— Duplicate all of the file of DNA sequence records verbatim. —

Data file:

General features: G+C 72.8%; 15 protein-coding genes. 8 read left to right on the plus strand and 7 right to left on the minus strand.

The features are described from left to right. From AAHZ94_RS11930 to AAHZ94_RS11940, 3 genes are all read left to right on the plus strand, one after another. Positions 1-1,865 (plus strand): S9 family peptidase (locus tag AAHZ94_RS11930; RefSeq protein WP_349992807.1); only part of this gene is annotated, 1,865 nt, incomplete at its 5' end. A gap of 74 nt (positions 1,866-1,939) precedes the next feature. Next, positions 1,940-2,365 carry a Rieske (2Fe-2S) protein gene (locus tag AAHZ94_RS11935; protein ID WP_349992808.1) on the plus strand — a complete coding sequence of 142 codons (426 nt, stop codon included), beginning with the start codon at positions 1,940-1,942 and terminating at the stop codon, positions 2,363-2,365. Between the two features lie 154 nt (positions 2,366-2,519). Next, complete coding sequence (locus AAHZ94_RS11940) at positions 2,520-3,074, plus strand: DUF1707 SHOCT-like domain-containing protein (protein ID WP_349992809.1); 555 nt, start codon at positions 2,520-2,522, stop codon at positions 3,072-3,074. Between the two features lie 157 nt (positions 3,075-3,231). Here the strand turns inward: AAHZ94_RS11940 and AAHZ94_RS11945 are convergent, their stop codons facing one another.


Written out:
General features: G+C 72.8%; 15 protein-coding genes. 8 read left to right on the plus strand and 7 right to left on the minus strand.

The features are described from left to right. From AAHZ94_RS11930 to AAHZ94_RS11940, 3 genes are all read left to right on the plus strand, one after another. Positions 1-1,865 (plus strand): S9 family peptidase (locus tag AAHZ94_RS11930; RefSeq protein WP_349992807.1); only part of this gene is annotated, 1,865 nt, incomplete at its 5' end. A gap of 74 nt (positions 1,866-1,939) precedes the next feature. Next, positions 1,940-2,365 carry a Rieske (2Fe-2S) protein gene (locus tag AAHZ94_RS11935; protein ID WP_349992808.1) on the plus strand — a complete coding sequence of 142 codons (426 nt, stop codon included), beginning with the start codon at positions 1,940-1,942 and terminating at the stop codon, positions 2,363-2,365. Between the two features lie 154 nt (positions 2,366-2,519). Next, complete coding sequence (locus AAHZ94_RS11940) at positions 2,520-3,074, plus strand: DUF1707 SHOCT-like domain-containing protein (protein ID WP_349992809.1); 555 nt, start codon at positions 2,520-2,522, stop codon at positions 3,072-3,074. Between the two features lie 157 nt (positions 3,075-3,231). Here the strand turns inward: AAHZ94_RS11940 and AAHZ94_RS11945 are convergent, their stop codons facing one another.